# Related Rates of a rocket

A television camera is 4000 ft from the base of a rocket launching pad. The angle of which the camera elecates changes such that it keeps the rocket in sight. The mechanism for the camera also must account for the distance the rocket reaches after launch-off. Assume the rocket rises vertically at a speed of 600 ft per second when it has risen 3000 ft.

a) How fast is the distance from the television camera to the rocket changing at that moment?

b) If the television camera is always kept aimed at the rocket, how fast is the angle of elevation at that same moment?

$$\color{blue}{(a)}$$

Let $$h=$$ hypotenuse of the triangle, i.e., the distance between the camera and the rocket. Let $$x=$$ base, i.e., the distance between the camera and the base of the rocket launcher. This doesn't change, therefore $$dx/dt=0$$. Let $$y=$$ vertical length, i.e., the distance the rocket as travelled. I know this can be expressed in terms of speed at the moment I'm interested in, $$y=600t$$ where $$t$$ is the number of seconds per feet.

Therefore, \begin{align*} h^2&=x^2+y^2 \\ \frac{d}{dt}[h^2&=x^2+y^2] \\ 2h\frac{dh}{dt}&=2x\frac{dx}{dt}+2y\frac{dy}{dt} \\ \frac{dh}{dt}&=\cfrac{1200t}{2\sqrt{4000^2+(600t)^2}}\end{align*}

Now, I know that in order to find the moment height is $$3000$$, I solve $$600t=3000$$ to get $$t=5$$. Therefore, I plug that into my $$dh/dt$$ to get $$\cfrac{dh}{dt}=360 \text{ feet/sec}$$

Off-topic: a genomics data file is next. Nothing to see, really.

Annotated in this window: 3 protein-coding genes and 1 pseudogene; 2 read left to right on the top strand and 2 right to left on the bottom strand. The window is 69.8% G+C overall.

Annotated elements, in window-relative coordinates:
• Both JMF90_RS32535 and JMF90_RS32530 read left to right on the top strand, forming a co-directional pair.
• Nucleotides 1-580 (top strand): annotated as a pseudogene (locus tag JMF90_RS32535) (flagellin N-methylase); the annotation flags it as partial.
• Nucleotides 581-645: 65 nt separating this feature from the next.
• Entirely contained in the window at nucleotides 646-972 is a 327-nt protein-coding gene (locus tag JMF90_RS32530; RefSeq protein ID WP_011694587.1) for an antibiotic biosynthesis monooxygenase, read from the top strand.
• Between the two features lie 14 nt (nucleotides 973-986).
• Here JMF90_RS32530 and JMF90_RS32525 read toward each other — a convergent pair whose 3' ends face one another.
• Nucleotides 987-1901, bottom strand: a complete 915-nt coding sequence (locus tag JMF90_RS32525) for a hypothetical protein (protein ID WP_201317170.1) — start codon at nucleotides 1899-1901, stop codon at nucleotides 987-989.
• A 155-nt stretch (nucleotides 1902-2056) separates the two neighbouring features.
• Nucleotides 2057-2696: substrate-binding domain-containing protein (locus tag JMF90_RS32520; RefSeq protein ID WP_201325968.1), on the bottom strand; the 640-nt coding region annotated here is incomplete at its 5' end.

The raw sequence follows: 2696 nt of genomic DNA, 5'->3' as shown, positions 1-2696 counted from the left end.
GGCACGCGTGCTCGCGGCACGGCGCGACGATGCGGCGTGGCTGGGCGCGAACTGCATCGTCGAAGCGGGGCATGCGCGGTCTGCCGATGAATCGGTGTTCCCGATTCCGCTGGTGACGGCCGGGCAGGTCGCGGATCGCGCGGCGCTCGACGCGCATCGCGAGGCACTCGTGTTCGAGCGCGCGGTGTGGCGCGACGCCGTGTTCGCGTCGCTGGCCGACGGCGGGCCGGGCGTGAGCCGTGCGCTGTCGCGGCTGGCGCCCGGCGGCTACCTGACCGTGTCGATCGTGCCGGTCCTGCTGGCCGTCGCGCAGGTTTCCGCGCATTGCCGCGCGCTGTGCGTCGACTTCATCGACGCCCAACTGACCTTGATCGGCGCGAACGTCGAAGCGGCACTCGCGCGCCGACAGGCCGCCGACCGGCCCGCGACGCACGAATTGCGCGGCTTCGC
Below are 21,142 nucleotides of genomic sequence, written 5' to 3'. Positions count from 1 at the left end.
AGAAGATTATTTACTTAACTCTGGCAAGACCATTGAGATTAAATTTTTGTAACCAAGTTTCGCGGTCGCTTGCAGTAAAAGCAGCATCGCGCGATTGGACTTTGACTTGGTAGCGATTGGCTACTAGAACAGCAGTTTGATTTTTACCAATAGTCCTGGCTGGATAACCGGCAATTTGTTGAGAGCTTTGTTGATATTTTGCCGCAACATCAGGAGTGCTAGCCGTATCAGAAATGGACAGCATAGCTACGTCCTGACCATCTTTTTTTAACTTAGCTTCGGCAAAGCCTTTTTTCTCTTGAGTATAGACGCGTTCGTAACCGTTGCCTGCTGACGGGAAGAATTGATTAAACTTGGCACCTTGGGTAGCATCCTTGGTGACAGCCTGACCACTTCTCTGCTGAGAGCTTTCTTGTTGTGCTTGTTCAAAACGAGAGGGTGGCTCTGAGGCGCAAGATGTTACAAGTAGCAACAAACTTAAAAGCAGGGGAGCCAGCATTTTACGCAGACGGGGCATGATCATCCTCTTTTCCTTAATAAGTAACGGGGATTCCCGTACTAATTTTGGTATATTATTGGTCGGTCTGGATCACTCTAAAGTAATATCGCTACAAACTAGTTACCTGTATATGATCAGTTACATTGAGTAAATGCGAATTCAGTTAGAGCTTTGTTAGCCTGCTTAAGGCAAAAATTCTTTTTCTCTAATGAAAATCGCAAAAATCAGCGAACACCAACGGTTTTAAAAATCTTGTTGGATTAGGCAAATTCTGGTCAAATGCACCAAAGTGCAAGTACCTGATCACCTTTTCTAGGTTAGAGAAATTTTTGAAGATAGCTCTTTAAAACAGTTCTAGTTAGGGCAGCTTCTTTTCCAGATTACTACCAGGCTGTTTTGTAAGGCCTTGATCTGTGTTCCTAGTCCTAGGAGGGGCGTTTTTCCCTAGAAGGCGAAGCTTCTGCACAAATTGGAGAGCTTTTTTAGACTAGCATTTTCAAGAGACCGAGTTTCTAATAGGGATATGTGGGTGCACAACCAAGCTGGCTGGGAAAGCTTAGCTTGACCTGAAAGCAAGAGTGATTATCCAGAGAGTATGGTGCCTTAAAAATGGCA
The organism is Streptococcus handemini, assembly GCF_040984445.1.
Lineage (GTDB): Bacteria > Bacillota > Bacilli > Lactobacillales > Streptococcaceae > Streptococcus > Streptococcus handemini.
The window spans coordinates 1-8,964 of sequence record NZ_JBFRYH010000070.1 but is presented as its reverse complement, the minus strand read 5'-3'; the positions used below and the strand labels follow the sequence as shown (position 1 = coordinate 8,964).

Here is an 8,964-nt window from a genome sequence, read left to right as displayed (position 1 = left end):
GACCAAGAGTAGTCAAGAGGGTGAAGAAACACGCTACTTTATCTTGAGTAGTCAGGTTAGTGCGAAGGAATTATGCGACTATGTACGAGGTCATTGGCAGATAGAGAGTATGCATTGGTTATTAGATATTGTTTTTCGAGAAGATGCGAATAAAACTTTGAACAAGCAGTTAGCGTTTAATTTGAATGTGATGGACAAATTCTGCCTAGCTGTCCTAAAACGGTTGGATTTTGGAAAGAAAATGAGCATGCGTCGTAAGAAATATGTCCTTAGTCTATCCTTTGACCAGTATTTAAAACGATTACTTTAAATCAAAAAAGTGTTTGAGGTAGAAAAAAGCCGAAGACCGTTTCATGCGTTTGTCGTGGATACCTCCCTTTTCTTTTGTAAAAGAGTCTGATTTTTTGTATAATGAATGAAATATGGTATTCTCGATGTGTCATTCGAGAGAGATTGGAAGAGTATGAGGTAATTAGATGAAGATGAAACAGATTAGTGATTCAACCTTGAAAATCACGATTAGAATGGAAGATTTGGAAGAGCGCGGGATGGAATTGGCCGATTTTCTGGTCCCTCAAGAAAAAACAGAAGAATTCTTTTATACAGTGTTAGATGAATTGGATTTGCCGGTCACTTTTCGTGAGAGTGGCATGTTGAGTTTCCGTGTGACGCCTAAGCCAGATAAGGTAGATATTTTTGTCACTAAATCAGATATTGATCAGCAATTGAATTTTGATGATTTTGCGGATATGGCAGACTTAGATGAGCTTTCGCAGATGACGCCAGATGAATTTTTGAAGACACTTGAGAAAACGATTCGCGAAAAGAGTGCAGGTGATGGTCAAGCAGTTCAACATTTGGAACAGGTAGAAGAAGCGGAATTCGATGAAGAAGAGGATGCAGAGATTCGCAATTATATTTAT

This was marked correct, so this part of the problem is complete. However, I'm struggling with the next part.

$$\color{red}{(b)}$$

I know radius $$h$$ is $$\sqrt{4000^2+(600t)^2}$$, so that means \begin{align*}(\sqrt{4000^2+(600t)^2})\sin\theta&=\cfrac{600t}{\sqrt{4000^2+(600t)^2}} \\ \sin\theta&=600t \\ \frac{d}{dt}[\sin\theta]&=\frac{d}{dt}[600t] \\ \frac{d\theta}{dt}\cos\theta &= 600 \\ \frac{d\theta}{dt}&= \frac{600}{4000} = \frac{3}{20} \text{ rad per sec}\end{align*}

However, the answer should be $$d\theta/dt=\cfrac{12}{125}$$ rad per sec. How do I get this answer?

Consider $$y=4000.tan\theta$$
$$4000.sec^2\theta.\frac{d\theta}{dt}=\frac{dy}{dt}$$
$$4000.(\frac{5}{4})^2.\frac{d\theta}{dt}=600$$
$$\Rightarrow \frac{d\theta}{dt}=\frac{12}{125} rad/s$$
• Where does $\frac54$ come from? – Lex_i Apr 10 '20 at 20:53
• Oh okay I see that now, but why is $dh/dh=600$? I thought it was established from part a that its 360? – Lex_i Apr 10 '20 at 21:05